I'm sure I'm not the only twenty-year-old who's intimidated by opera. Perhaps for you, like me, it feels like an obscure form of storytelling: hard to understand – especially when the libretto (lyrics) are in Italian – and too rarefied to just relax and enjoy. The drama is high-octane, the arias (solos) are very high-pitched, and I am out of my depth.

I think I've found our solution, though. The Fitzwilliam Chamber Opera's production of Mozart’s The Marriage of Figaro is a spectacle that you can't help but relax and enjoy. In fact, Catherine Groom, the producer, made this her priority; she picked Figaro for this year's production because “it's so funny,” and, crucially, “it’s so accessible.” For her, the humour, farce, and “warm, alive” characters mean that Figaro lands with everyone, from seasoned opera fans to students who just want some comic relief. It also helps that the libretto (a translation by Jonathan Lyness) is in modern English.

It also helps that this comedy is in the hands of a master comic director. Paul Schlesinger, the BBC's ex-Head of Radio Comedy and producer of programmes such as That Mitchell and Webb Look and W1A, is back in his alma mater to direct Figaro. His expertise shows, especially in the slick, knowing comic acting. As I watch, the cast navigates an involved, often absurd storyline with dazzling confidence, hitting every humorous beat with relish, and making sure you're always in on the joke. Catherine in part attributes this to psychological realism: “they're like modern TV characters,” she points out, “which makes them perfect for Paul to direct.” It's true that, as I watch the dress rehearsal, I’m won over by Figaro and his friends; they are by turns romantic, bumbling, and cunning, and often unexpectedly tongue-in-cheek. They are also, happily, extremely talented singers.

"Figaro lands with everyone, from seasoned opera fans to students who just want some comic relief"

It is an unwieldy plot, though, and I sometimes catch myself forgetting how we got into a situation. For example, at one point, a lovesick teenage boy hides in a wardrobe wearing pink negligee; a bride-to-be crouches behind a coat stand; and an angry Count is in the middle, waving a crowbar. Although the cast carry these complications with confidence, I struggle to recall how they came to be there. But that doesn't seem to matter: it’s a farce, and it helps to think of the scenes like a series of sketches. The characters stumble into them together, and then manage, hilariously, to navigate their way out, winding their way round to a triumphant, feel-good ending.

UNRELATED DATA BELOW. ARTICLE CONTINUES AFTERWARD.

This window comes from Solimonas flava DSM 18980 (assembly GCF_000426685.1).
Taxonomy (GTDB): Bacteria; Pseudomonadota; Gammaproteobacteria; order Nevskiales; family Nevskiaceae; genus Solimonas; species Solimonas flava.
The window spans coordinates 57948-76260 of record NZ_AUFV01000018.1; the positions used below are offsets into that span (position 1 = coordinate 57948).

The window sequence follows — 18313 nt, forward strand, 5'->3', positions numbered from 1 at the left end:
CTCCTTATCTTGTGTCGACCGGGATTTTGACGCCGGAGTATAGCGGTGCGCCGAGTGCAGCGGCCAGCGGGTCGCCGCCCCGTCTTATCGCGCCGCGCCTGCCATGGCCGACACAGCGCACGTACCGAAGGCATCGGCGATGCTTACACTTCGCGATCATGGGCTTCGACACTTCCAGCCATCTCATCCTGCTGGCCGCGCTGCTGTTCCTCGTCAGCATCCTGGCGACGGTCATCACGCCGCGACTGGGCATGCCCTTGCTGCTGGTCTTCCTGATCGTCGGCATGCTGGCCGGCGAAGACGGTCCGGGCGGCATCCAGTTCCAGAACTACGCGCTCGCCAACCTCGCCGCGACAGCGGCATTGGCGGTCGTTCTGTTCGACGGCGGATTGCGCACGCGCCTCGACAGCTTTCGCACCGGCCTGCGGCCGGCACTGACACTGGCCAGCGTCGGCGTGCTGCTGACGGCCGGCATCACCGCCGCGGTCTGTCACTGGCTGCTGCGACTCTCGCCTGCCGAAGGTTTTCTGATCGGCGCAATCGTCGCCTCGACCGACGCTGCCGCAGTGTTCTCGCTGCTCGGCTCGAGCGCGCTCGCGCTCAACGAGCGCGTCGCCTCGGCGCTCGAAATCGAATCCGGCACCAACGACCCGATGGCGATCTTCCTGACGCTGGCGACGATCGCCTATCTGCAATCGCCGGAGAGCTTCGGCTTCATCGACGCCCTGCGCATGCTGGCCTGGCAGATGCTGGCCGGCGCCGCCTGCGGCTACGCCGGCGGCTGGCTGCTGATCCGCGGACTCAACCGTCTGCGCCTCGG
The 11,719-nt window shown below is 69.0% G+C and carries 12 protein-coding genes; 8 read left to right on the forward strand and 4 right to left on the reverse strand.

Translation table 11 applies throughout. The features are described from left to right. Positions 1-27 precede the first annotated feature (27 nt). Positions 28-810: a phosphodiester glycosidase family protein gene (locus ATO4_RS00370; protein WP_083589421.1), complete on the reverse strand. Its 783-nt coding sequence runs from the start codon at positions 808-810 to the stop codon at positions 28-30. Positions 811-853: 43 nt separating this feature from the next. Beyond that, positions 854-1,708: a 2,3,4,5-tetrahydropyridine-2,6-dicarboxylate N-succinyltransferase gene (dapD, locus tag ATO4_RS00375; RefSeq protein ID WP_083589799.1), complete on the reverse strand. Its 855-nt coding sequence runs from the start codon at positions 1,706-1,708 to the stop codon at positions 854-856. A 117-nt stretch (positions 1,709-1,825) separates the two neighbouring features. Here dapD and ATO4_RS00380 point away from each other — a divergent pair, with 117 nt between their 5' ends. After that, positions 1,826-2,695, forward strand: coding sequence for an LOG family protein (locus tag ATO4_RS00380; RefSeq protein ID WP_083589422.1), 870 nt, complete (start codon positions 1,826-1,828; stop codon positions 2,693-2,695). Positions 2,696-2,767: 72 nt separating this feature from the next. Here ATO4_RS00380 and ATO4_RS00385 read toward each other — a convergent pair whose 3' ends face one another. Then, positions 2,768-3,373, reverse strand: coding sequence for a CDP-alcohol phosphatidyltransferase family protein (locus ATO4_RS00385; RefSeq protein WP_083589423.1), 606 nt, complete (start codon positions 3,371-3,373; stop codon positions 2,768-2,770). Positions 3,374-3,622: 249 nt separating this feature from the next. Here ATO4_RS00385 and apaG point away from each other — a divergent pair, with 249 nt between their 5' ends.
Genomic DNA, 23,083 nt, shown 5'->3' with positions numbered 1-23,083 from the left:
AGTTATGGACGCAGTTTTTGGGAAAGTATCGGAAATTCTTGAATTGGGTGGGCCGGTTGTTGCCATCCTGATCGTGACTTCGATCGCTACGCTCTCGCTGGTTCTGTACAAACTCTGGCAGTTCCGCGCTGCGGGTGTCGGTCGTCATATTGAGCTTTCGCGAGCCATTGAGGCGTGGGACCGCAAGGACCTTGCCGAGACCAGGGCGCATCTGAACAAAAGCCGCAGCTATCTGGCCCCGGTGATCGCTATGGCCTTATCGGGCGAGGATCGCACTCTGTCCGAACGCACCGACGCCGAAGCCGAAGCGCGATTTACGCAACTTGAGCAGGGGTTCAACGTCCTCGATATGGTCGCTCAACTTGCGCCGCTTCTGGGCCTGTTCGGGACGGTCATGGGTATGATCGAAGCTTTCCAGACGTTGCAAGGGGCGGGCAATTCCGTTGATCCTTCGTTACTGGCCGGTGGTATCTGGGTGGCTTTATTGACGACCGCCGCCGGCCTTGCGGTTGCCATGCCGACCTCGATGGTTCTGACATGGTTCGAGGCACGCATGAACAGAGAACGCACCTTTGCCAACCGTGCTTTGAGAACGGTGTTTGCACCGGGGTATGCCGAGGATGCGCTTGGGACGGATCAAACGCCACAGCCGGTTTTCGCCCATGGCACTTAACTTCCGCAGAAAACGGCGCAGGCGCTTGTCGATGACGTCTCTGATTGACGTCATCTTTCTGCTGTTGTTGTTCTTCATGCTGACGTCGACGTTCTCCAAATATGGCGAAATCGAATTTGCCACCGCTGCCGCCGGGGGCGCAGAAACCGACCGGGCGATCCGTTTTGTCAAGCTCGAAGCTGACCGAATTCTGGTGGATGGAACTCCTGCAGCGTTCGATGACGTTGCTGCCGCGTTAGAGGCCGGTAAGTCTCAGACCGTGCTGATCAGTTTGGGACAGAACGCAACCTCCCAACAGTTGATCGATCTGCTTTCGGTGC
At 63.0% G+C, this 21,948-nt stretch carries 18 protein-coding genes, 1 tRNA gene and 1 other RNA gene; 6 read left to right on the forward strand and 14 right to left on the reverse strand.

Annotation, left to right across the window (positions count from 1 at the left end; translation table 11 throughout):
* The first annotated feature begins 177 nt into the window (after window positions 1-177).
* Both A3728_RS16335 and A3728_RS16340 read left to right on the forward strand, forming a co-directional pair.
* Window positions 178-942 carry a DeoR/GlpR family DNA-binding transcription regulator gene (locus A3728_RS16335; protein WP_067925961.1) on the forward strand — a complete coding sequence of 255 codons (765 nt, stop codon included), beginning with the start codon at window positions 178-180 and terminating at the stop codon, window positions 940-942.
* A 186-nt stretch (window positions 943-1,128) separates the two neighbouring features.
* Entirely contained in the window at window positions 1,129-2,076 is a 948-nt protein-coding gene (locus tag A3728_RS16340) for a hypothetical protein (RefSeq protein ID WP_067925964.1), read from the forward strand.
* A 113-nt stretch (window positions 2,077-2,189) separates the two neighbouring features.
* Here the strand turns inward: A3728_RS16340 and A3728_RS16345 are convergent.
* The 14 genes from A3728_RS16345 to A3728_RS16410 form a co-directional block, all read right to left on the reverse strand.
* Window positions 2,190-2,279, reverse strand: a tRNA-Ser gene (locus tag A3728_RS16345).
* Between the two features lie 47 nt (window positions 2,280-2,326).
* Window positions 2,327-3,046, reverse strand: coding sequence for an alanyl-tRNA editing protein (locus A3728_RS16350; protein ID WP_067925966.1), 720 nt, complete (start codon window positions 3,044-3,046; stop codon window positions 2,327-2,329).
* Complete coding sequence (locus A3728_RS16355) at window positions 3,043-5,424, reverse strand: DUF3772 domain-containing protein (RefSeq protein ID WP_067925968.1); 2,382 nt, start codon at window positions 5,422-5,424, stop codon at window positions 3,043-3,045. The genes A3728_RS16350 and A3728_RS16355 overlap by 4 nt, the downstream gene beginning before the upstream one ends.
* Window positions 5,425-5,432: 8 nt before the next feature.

Figaro turns on an engaged couple, Figaro and Susanna, trying to evade their employer’s “feudal right” to sleep with Susanna before the wedding. In this sense, it’s about two lovers trying to yank their romance into the modern world. I get the impression that this production of Figaro has the same goal. Paul has chosen to set the modern English libretto in a stylish Fifties boudoir, with diamond-chequered wallpaper, leather chairs and lots of brown and orange. This is well-matched by Natalie Willis’ costume design: there are natty, sloping hats, sharp suits, and the aforementioned fabulously-swishy negligee. I’m told that it’s been lent from the National Theatre’s Peter Pan.


Mountain View

Slush review

Catherine is keen to credit the college’s maintenance department for building this smart and evocative set. She also praises the “wonderful” housekeeping and gardening teams who’ve been manoeuvring all the equipment and fashioning floral wreaths from the Fitzwilliam gardens, and Fitz’s répétiteurs-in-residence, Sam Hartley and Pierre Riley, whose musical direction, conducting, and piano-rehearsing have carried the production process. Clearly, a great deal of expertise and appreciation has gone into this production, and the output is a real joy to witness. It’s hilarious, it’s charming, and if you’re not sure about opera, I think you’ll still love it.

The Fitzwilliam Chamber Opera's production of The Marriage of Figaro is on at the Fitzwilliam College Auditorium at 7:30pm on Friday 3rd May and at 2:30pm on Saturday 4th May.

Sponsored links

Partner links